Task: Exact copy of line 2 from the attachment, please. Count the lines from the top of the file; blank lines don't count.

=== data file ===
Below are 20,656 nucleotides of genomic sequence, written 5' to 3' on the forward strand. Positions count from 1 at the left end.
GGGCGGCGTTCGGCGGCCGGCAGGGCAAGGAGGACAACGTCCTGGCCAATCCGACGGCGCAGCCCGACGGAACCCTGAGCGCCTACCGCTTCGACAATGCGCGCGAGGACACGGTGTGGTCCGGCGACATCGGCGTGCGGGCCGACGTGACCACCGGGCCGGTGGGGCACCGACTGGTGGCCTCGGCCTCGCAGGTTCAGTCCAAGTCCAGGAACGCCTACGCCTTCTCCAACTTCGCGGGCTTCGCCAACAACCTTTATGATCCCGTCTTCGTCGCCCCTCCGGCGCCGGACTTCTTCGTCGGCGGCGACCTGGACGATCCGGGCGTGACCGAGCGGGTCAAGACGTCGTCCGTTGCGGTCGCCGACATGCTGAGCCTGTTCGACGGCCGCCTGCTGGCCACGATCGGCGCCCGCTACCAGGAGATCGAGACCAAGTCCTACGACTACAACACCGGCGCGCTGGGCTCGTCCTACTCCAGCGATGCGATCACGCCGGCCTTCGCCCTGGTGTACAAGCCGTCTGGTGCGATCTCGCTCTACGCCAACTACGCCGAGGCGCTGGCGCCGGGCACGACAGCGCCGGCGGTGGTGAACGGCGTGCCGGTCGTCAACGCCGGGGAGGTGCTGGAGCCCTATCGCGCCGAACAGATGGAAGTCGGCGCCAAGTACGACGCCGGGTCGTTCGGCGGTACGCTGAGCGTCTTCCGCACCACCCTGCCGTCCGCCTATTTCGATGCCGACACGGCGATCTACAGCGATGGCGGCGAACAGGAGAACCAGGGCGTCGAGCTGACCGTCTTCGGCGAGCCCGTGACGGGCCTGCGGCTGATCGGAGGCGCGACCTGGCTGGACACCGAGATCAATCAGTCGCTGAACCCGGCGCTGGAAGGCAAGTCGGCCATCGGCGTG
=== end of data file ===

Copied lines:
GGGCGGCGTTCGGCGGCCGGCAGGGCAAGGAGGACAACGTCCTGGCCAATCCGACGGCGCAGCCCGACGGAACCCTGAGCGCCTACCGCTTCGACAATGCGCGCGAGGACACGGTGTGGTCCGGCGACATCGGCGTGCGGGCCGACGTGACCACCGGGCCGGTGGGGCACCGACTGGTGGCCTCGGCCTCGCAGGTTCAGTCCAAGTCCAGGAACGCCTACGCCTTCTCCAACTTCGCGGGCTTCGCCAACAACCTTTATGATCCCGTCTTCGTCGCCCCTCCGGCGCCGGACTTCTTCGTCGGCGGCGACCTGGACGATCCGGGCGTGACCGAGCGGGTCAAGACGTCGTCCGTTGCGGTCGCCGACATGCTGAGCCTGTTCGACGGCCGCCTGCTGGCCACGATCGGCGCCCGCTACCAGGAGATCGAGACCAAGTCCTACGACTACAACACCGGCGCGCTGGGCTCGTCCTACTCCAGCGATGCGATCACGCCGGCCTTCGCCCTGGTGTACAAGCCGTCTGGTGCGATCTCGCTCTACGCCAACTACGCCGAGGCGCTGGCGCCGGGCACGACAGCGCCGGCGGTGGTGAACGGCGTGCCGGTCGTCAACGCCGGGGAGGTGCTGGAGCCCTATCGCGCCGAACAGATGGAAGTCGGCGCCAAGTACGACGCCGGGTCGTTCGGCGGTACGCTGAGCGTCTTCCGCACCACCCTGCCGTCCGCCTATTTCGATGCCGACACGGCGATCTACAGCGATGGCGGCGAACAGGAGAACCAGGGCGTCGAGCTGACCGTCTTCGGCGAGCCCGTGACGGGCCTGCGGCTGATCGGAGGCGCGACCTGGCTGGACACCGAGATCAATCAGTCGCTGAACCCGGCGCTGGAAGGCAAGTCGGCCATCGGCGTG